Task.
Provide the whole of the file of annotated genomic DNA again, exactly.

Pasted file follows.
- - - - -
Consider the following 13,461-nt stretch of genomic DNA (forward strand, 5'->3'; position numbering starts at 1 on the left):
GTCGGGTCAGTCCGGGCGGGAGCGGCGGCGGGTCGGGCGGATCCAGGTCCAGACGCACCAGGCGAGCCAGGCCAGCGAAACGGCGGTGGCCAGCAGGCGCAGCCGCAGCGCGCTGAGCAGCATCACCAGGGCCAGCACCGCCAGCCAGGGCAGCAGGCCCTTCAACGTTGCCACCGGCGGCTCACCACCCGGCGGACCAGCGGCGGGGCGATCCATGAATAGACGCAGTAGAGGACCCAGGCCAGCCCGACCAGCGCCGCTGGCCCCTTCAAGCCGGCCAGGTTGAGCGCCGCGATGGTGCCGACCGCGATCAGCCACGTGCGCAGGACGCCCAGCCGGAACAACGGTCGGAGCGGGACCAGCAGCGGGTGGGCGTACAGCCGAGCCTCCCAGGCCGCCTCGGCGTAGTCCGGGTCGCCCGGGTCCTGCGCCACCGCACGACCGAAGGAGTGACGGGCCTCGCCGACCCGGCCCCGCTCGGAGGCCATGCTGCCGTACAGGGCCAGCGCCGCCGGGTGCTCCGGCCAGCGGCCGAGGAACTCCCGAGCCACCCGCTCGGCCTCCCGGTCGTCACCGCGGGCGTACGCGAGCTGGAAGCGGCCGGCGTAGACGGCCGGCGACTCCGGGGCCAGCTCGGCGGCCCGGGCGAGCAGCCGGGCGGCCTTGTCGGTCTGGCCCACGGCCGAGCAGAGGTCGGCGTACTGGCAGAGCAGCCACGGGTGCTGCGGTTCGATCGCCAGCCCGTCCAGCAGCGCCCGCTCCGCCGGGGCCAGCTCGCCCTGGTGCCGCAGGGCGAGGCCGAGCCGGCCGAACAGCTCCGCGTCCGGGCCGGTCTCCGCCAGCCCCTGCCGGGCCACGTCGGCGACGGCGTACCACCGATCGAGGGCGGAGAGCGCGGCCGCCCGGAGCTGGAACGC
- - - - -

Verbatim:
Consider the following 13,461-nt stretch of genomic DNA (forward strand, 5'->3'; position numbering starts at 1 on the left):
GTCGGGTCAGTCCGGGCGGGAGCGGCGGCGGGTCGGGCGGATCCAGGTCCAGACGCACCAGGCGAGCCAGGCCAGCGAAACGGCGGTGGCCAGCAGGCGCAGCCGCAGCGCGCTGAGCAGCATCACCAGGGCCAGCACCGCCAGCCAGGGCAGCAGGCCCTTCAACGTTGCCACCGGCGGCTCACCACCCGGCGGACCAGCGGCGGGGCGATCCATGAATAGACGCAGTAGAGGACCCAGGCCAGCCCGACCAGCGCCGCTGGCCCCTTCAAGCCGGCCAGGTTGAGCGCCGCGATGGTGCCGACCGCGATCAGCCACGTGCGCAGGACGCCCAGCCGGAACAACGGTCGGAGCGGGACCAGCAGCGGGTGGGCGTACAGCCGAGCCTCCCAGGCCGCCTCGGCGTAGTCCGGGTCGCCCGGGTCCTGCGCCACCGCACGACCGAAGGAGTGACGGGCCTCGCCGACCCGGCCCCGCTCGGAGGCCATGCTGCCGTACAGGGCCAGCGCCGCCGGGTGCTCCGGCCAGCGGCCGAGGAACTCCCGAGCCACCCGCTCGGCCTCCCGGTCGTCACCGCGGGCGTACGCGAGCTGGAAGCGGCCGGCGTAGACGGCCGGCGACTCCGGGGCCAGCTCGGCGGCCCGGGCGAGCAGCCGGGCGGCCTTGTCGGTCTGGCCCACGGCCGAGCAGAGGTCGGCGTACTGGCAGAGCAGCCACGGGTGCTGCGGTTCGATCGCCAGCCCGTCCAGCAGCGCCCGCTCCGCCGGGGCCAGCTCGCCCTGGTGCCGCAGGGCGAGGCCGAGCCGGCCGAACAGCTCCGCGTCCGGGCCGGTCTCCGCCAGCCCCTGCCGGGCCACGTCGGCGACGGCGTACCACCGATCGAGGGCGGAGAGCGCGGCCGCCCGGAGCTGGAACGC